Palm weevils. To look at, these tiny bugs are relatively unassuming, perhaps even slightly creepy to the insect-adverse. To Mohammed Ashour, however, they are the solution to many of the ills facing the developing world. The humble palm weevil could potentially eradicate world hunger and malnutrition, it could lift whole communities out of poverty, and bring down global C02 levels. For a creature measuring just a few inches in length, that's a lot of power.
Every week, Inside Africa takes its viewers on a journey across Africa, exploring the true diversity and depth of different cultures, countries and regions.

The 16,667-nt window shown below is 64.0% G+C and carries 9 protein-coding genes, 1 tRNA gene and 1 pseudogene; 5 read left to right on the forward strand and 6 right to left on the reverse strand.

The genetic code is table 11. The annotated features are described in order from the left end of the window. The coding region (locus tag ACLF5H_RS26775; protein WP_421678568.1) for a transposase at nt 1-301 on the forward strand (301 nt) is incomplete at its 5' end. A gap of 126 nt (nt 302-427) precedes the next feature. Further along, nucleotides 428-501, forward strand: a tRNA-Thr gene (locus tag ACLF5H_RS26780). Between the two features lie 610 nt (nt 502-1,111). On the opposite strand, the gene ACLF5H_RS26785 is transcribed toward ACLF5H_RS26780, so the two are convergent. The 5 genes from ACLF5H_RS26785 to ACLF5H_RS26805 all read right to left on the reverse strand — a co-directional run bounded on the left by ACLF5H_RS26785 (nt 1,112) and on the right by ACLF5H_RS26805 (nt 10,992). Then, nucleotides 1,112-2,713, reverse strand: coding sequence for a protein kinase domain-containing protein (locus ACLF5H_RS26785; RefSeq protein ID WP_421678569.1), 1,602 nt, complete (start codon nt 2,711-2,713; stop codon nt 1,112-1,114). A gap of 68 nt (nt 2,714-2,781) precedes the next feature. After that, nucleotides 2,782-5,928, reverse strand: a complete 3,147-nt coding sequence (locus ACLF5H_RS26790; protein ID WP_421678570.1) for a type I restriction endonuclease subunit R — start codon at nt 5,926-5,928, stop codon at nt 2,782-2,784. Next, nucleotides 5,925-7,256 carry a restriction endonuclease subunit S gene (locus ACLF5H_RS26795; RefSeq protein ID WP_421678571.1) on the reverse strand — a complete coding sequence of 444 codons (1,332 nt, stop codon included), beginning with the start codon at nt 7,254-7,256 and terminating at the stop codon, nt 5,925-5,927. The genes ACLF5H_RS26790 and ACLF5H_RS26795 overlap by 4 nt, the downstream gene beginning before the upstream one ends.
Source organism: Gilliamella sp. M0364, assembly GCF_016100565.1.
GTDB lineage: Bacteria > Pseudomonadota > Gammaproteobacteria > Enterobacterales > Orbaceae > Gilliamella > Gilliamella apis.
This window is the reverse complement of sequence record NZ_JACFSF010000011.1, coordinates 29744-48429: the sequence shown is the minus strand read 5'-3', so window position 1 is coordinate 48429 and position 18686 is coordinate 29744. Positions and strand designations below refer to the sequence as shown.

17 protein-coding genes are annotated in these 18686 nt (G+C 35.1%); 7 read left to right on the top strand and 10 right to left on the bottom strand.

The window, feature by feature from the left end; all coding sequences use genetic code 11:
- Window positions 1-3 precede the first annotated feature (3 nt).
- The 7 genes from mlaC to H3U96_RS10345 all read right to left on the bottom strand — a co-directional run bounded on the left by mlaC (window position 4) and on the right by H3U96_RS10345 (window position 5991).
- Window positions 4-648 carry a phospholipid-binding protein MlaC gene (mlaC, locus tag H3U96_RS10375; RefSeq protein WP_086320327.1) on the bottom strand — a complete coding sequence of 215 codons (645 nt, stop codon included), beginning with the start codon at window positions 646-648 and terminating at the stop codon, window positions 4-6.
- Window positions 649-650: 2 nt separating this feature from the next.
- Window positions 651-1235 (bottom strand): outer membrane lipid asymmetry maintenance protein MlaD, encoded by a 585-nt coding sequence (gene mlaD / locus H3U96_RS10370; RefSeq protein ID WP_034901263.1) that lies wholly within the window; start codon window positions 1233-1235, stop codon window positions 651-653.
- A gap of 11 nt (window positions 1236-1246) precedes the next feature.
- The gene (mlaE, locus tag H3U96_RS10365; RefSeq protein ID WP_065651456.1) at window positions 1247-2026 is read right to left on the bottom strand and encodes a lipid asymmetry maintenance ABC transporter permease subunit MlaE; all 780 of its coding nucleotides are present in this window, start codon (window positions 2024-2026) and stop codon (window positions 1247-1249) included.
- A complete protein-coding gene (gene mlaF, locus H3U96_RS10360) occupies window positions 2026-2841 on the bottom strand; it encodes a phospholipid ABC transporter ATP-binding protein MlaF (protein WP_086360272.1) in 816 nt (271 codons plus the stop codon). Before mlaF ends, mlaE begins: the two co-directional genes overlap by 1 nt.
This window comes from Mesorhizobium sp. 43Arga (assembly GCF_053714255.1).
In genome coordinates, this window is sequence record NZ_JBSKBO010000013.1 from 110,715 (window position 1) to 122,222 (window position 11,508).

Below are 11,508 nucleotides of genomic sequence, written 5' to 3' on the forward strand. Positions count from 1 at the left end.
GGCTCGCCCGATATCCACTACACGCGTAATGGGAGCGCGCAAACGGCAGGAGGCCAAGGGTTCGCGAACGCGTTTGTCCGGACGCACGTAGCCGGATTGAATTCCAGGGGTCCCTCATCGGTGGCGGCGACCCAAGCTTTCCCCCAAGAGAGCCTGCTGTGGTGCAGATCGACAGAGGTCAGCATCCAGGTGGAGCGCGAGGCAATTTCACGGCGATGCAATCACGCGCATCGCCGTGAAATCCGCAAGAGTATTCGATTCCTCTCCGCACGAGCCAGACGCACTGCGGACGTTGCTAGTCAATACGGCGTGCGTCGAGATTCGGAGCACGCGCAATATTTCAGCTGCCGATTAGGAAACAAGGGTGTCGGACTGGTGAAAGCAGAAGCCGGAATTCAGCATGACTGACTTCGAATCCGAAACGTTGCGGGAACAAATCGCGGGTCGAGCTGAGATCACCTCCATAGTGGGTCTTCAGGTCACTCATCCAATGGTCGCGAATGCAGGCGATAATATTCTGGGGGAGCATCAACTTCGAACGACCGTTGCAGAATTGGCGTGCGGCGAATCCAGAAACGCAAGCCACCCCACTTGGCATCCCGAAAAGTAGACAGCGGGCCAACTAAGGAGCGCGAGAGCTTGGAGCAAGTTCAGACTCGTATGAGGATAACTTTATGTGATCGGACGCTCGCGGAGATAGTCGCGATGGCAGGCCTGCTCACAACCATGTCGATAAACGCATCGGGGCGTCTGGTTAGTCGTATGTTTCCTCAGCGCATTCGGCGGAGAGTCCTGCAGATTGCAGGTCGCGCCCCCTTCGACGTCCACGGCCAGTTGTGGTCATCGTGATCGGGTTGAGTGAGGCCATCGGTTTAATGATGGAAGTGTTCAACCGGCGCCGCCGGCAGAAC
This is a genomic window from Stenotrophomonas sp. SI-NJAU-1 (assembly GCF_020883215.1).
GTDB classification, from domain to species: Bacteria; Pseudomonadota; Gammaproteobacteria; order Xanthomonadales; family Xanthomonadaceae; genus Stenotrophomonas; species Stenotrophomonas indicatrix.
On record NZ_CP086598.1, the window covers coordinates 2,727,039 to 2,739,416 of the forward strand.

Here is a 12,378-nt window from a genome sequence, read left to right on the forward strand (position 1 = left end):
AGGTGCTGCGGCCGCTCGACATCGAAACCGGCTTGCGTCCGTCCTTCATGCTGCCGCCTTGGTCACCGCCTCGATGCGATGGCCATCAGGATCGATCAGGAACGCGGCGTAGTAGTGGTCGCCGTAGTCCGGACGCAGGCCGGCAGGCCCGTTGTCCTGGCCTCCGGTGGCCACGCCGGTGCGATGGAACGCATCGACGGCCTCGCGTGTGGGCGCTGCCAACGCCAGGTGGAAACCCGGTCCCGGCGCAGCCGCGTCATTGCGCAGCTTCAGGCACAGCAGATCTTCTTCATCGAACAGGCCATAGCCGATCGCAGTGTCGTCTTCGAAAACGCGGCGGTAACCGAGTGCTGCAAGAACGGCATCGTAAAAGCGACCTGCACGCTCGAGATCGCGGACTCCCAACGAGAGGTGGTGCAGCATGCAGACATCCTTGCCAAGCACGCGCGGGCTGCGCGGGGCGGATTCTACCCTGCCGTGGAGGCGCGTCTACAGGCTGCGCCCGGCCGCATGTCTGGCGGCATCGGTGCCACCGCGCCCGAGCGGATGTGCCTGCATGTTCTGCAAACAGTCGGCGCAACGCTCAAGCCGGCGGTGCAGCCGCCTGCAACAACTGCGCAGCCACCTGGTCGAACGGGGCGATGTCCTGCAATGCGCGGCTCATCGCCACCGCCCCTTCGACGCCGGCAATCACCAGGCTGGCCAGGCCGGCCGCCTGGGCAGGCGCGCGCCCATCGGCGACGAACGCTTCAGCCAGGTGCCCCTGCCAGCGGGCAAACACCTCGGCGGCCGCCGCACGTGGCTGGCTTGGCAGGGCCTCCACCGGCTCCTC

Mohammed Ashour has an idea he is certain will help the world’s millions of impoverished, ill-nourished slum dwellers. It’s simple: Feed them bugs.
“People used to take a traits-based approach to defining entrepreneurs: they are risk-takers, for instance,” says Greg Vit, BCom’80, director of the Dobson Centre for Entrepreneurship in McGill’s Desautels Faculty of Management. “But that characterization has been challenged by a more recent approach that suggests you can create the underlying conditions to help entrepreneurs emerge.”